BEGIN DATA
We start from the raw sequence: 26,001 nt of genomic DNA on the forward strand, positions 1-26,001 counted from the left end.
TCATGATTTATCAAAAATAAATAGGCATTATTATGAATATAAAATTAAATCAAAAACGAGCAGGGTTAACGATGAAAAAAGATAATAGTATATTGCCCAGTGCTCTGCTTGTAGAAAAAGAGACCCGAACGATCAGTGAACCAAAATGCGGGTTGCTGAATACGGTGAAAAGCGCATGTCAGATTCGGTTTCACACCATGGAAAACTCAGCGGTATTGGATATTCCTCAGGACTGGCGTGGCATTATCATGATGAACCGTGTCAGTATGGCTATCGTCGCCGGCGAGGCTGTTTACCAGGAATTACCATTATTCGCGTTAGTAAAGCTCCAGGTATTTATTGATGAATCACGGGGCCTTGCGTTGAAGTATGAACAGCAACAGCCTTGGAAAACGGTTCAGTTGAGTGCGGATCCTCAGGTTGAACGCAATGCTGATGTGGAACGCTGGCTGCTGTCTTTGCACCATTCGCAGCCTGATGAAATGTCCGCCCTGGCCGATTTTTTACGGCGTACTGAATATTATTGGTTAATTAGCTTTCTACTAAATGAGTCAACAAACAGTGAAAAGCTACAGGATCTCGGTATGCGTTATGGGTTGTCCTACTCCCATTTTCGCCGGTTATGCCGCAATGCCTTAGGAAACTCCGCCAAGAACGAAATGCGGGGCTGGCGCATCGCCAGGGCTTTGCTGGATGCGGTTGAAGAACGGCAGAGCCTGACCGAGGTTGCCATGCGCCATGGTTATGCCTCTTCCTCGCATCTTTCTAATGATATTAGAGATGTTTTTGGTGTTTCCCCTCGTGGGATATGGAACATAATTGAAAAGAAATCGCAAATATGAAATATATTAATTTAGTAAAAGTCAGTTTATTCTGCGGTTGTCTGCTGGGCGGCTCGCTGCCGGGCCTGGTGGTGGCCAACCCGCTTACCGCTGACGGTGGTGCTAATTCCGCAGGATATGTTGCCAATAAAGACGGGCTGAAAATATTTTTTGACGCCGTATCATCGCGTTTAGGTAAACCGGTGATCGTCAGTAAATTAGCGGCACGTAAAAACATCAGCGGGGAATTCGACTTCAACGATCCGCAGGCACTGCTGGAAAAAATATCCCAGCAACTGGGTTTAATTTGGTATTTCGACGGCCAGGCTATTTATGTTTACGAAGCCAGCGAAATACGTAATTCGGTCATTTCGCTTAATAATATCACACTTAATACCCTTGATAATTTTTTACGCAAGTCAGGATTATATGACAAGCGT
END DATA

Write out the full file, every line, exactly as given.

We start from the raw sequence: 26,001 nt of genomic DNA on the forward strand, positions 1-26,001 counted from the left end.
TCATGATTTATCAAAAATAAATAGGCATTATTATGAATATAAAATTAAATCAAAAACGAGCAGGGTTAACGATGAAAAAAGATAATAGTATATTGCCCAGTGCTCTGCTTGTAGAAAAAGAGACCCGAACGATCAGTGAACCAAAATGCGGGTTGCTGAATACGGTGAAAAGCGCATGTCAGATTCGGTTTCACACCATGGAAAACTCAGCGGTATTGGATATTCCTCAGGACTGGCGTGGCATTATCATGATGAACCGTGTCAGTATGGCTATCGTCGCCGGCGAGGCTGTTTACCAGGAATTACCATTATTCGCGTTAGTAAAGCTCCAGGTATTTATTGATGAATCACGGGGCCTTGCGTTGAAGTATGAACAGCAACAGCCTTGGAAAACGGTTCAGTTGAGTGCGGATCCTCAGGTTGAACGCAATGCTGATGTGGAACGCTGGCTGCTGTCTTTGCACCATTCGCAGCCTGATGAAATGTCCGCCCTGGCCGATTTTTTACGGCGTACTGAATATTATTGGTTAATTAGCTTTCTACTAAATGAGTCAACAAACAGTGAAAAGCTACAGGATCTCGGTATGCGTTATGGGTTGTCCTACTCCCATTTTCGCCGGTTATGCCGCAATGCCTTAGGAAACTCCGCCAAGAACGAAATGCGGGGCTGGCGCATCGCCAGGGCTTTGCTGGATGCGGTTGAAGAACGGCAGAGCCTGACCGAGGTTGCCATGCGCCATGGTTATGCCTCTTCCTCGCATCTTTCTAATGATATTAGAGATGTTTTTGGTGTTTCCCCTCGTGGGATATGGAACATAATTGAAAAGAAATCGCAAATATGAAATATATTAATTTAGTAAAAGTCAGTTTATTCTGCGGTTGTCTGCTGGGCGGCTCGCTGCCGGGCCTGGTGGTGGCCAACCCGCTTACCGCTGACGGTGGTGCTAATTCCGCAGGATATGTTGCCAATAAAGACGGGCTGAAAATATTTTTTGACGCCGTATCATCGCGTTTAGGTAAACCGGTGATCGTCAGTAAATTAGCGGCACGTAAAAACATCAGCGGGGAATTCGACTTCAACGATCCGCAGGCACTGCTGGAAAAAATATCCCAGCAACTGGGTTTAATTTGGTATTTCGACGGCCAGGCTATTTATGTTTACGAAGCCAGCGAAATACGTAATTCGGTCATTTCGCTTAATAATATCACACTTAATACCCTTGATAATTTTTTACGCAAGTCAGGATTATATGACAAGCGT